There were some nice turns of phrase and observations, from " a cobra dance that Dex couldn't stop watching" to "Dex willed time to dilate, justify every extra second;" and, "...self-segregation was more powerful than any law." In two particular cases, Vance did an excellent job at his own distillation of key moments. First, Rocky looked at Dex's face and then the moment was gone. "He'd seen the look on a thousand men, that moment of freedom, of joy in being themselves, that they just as quickly buried, deep in the ground, before someone else did it for them." Second, he noted, "Nothing unleashes the creative process like a period of delirious happiness that shatters a long streak of misery."And, as always, Vance's work is replete with a breath of cultural references, including those that I missed, such as Todd Flanders, Monolith in 2001, and what a Freddy Mercury "We are the Champions" pose looks like.Vance's growth as a writer comes across in how he is beginning to use his grasp of social trends and pop culture icons from the period for a bite to his commentary. We see Rocky ponder two examples, American evangelicals' influence on African governments' persecution of gays and the perceived exploitation of college athletes by their schools. As his characters move beyond just condemnation of the hypocrisy around them to express opinions through the lens of their own sexual identity from the margins of society they take on added dimensionality."The whole system is all about sinning. You can have the sin, as long as you're punished. The system needs you to sin." One of the smartest choices was having Rocky's father represent the changing messages from opponents of marriage equality, which went through dramatic changes during the past decade and a half in which the story unfolded. It framed the idea that the personal is political quite effectively.A few rough spots remain in phrases like "A stone, a boulder, in each of their guts, alchemically transformed into something lighter than air, and release from the body..." Vance manages to tug heart-strings with this latest melody and develop his craft. Well done.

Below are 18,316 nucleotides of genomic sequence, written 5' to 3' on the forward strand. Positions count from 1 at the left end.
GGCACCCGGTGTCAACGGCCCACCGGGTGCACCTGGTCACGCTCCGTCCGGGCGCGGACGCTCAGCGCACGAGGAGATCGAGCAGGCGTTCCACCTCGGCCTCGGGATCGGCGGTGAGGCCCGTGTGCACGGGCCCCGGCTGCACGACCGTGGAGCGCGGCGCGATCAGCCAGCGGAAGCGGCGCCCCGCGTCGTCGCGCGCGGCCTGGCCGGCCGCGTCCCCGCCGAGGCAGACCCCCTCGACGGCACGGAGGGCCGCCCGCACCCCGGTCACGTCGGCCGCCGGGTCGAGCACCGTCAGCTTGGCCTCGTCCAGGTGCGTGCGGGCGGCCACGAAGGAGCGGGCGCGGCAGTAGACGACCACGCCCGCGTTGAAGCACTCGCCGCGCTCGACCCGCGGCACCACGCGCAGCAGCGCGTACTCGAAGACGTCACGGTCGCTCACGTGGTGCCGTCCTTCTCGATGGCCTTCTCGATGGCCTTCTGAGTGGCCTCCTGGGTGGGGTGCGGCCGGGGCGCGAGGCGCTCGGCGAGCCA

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Not the author's bestCompared to other romances by this author-a bit lacking. Would have given it 3 &1/2 stars if Amazon did halves. Premise is good as are the main characters but I didn't like the execution as much. Too much back story, not enough interaction between the leads. I'd estimate about 3/4 of the book is about the characters (separately) prior to meeting as they deal with how homophobia effects their lives and choices they make. Not bad iIn itself, just too extended. And I thought one MC's about face was too instantaneous considering the brevity of the attraction. (IMO) this novel would have benefited from a good deal more romance, or at least sex before resolution. Speaking of sex- as always from this author - hot. Just not enough here. Not sorry I read it but also not totally satisfying.However, Brad Vance is a good writer. I've really enjoyed most of his other romances and his more straight up porn is good too. Worth checking out his other work.